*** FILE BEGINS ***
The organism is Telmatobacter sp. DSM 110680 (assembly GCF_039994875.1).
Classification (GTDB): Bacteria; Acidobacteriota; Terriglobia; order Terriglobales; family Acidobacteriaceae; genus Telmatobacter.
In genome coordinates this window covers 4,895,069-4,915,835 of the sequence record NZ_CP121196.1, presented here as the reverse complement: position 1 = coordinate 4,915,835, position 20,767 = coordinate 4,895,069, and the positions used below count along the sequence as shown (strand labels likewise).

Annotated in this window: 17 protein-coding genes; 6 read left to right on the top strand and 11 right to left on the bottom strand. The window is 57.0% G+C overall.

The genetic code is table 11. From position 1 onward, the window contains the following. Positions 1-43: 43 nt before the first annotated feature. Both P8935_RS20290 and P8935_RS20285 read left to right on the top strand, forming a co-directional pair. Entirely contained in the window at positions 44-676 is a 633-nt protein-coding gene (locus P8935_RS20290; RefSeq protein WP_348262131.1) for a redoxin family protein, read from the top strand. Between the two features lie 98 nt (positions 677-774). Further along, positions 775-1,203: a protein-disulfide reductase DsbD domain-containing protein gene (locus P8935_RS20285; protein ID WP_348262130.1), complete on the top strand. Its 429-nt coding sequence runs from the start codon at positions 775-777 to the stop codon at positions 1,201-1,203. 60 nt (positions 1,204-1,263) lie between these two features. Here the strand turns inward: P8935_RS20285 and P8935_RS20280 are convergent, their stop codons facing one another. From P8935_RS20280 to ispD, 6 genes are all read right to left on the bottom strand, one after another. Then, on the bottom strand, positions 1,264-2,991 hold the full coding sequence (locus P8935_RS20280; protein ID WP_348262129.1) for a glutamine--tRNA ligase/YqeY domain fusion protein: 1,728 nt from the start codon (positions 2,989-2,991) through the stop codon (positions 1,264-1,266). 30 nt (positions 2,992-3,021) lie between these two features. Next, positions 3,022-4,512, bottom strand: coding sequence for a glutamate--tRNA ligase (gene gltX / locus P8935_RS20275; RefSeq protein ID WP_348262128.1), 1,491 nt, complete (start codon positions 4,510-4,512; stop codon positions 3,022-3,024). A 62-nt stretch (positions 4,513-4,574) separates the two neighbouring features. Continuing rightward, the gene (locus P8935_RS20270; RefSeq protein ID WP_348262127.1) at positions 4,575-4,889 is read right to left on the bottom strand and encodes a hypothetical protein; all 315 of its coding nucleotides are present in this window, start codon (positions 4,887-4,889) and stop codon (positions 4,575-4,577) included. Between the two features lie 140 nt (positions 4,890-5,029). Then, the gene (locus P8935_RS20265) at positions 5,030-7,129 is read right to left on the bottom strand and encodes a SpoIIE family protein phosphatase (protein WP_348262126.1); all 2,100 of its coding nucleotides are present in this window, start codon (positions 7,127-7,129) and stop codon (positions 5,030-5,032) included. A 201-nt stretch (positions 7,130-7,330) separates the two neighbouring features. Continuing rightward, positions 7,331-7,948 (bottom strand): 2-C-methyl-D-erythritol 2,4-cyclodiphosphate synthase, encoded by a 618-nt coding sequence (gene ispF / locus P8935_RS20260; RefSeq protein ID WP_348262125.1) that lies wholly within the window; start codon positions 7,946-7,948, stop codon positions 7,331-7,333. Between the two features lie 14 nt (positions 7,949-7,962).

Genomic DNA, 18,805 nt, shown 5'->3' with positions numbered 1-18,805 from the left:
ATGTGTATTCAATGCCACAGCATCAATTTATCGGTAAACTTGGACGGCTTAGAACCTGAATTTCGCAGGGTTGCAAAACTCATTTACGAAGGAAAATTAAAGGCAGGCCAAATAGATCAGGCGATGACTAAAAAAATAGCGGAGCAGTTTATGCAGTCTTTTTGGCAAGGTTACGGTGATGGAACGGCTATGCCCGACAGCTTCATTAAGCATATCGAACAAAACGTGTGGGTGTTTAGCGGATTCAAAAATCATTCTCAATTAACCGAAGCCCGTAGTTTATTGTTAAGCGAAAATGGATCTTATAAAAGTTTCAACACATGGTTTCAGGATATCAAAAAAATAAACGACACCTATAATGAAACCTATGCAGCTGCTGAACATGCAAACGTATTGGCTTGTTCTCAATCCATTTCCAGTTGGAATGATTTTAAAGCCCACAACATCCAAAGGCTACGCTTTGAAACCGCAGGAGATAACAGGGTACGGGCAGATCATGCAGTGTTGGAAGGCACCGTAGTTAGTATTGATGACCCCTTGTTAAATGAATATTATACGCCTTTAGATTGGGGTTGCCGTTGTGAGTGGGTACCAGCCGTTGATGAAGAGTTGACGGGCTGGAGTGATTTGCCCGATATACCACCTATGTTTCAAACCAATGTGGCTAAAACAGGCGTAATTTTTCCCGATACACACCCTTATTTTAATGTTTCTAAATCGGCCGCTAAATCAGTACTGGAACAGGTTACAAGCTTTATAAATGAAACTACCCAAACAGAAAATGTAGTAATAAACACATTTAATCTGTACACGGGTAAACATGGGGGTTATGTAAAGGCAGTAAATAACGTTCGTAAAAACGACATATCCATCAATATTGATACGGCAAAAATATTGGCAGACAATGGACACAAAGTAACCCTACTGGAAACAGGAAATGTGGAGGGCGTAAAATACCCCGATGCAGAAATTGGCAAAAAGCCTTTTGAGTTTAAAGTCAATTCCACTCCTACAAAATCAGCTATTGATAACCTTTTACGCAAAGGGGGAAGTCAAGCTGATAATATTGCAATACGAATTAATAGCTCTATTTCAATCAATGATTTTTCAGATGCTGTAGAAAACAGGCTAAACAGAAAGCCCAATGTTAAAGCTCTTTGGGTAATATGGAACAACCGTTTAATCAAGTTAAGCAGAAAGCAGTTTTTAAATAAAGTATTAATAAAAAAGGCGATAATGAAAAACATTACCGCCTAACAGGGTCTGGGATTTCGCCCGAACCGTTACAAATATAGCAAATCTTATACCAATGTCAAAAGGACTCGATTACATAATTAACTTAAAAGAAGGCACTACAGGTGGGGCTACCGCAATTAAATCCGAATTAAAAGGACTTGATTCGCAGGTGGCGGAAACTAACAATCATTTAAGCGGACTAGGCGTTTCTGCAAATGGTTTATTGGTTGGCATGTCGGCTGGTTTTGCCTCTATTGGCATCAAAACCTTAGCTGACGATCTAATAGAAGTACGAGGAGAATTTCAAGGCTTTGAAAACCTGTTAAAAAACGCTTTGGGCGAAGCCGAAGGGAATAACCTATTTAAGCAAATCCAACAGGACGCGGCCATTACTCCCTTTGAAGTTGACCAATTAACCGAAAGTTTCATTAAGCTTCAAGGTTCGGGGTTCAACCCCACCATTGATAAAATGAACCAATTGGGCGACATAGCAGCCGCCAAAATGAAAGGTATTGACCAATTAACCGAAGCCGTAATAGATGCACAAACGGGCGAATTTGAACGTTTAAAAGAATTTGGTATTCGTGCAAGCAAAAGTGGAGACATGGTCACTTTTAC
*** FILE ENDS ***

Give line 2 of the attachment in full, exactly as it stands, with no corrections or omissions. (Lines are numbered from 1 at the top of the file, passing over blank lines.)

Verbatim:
Classification (GTDB): Bacteria; Acidobacteriota; Terriglobia; order Terriglobales; family Acidobacteriaceae; genus Telmatobacter.